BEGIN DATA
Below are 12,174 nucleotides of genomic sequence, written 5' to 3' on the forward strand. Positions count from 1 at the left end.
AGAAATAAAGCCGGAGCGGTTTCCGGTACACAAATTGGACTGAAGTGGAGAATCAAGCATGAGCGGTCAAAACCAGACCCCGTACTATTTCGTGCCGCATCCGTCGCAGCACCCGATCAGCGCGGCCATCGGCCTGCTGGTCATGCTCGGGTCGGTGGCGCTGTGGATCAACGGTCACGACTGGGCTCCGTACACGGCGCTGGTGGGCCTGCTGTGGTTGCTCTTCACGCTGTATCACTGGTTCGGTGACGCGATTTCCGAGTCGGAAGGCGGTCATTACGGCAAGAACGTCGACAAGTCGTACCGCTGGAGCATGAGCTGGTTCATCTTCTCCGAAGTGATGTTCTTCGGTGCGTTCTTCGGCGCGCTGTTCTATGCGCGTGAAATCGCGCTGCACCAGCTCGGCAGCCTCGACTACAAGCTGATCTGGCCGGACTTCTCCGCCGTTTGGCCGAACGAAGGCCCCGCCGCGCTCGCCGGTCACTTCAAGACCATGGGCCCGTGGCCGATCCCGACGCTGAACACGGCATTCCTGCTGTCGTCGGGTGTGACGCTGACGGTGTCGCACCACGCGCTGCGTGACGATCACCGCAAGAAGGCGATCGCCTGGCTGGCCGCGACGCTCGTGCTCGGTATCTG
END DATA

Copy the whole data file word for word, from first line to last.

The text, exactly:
Below are 12,174 nucleotides of genomic sequence, written 5' to 3' on the forward strand. Positions count from 1 at the left end.
AGAAATAAAGCCGGAGCGGTTTCCGGTACACAAATTGGACTGAAGTGGAGAATCAAGCATGAGCGGTCAAAACCAGACCCCGTACTATTTCGTGCCGCATCCGTCGCAGCACCCGATCAGCGCGGCCATCGGCCTGCTGGTCATGCTCGGGTCGGTGGCGCTGTGGATCAACGGTCACGACTGGGCTCCGTACACGGCGCTGGTGGGCCTGCTGTGGTTGCTCTTCACGCTGTATCACTGGTTCGGTGACGCGATTTCCGAGTCGGAAGGCGGTCATTACGGCAAGAACGTCGACAAGTCGTACCGCTGGAGCATGAGCTGGTTCATCTTCTCCGAAGTGATGTTCTTCGGTGCGTTCTTCGGCGCGCTGTTCTATGCGCGTGAAATCGCGCTGCACCAGCTCGGCAGCCTCGACTACAAGCTGATCTGGCCGGACTTCTCCGCCGTTTGGCCGAACGAAGGCCCCGCCGCGCTCGCCGGTCACTTCAAGACCATGGGCCCGTGGCCGATCCCGACGCTGAACACGGCATTCCTGCTGTCGTCGGGTGTGACGCTGACGGTGTCGCACCACGCGCTGCGTGACGATCACCGCAAGAAGGCGATCGCCTGGCTGGCCGCGACGCTCGTGCTCGGTATCTG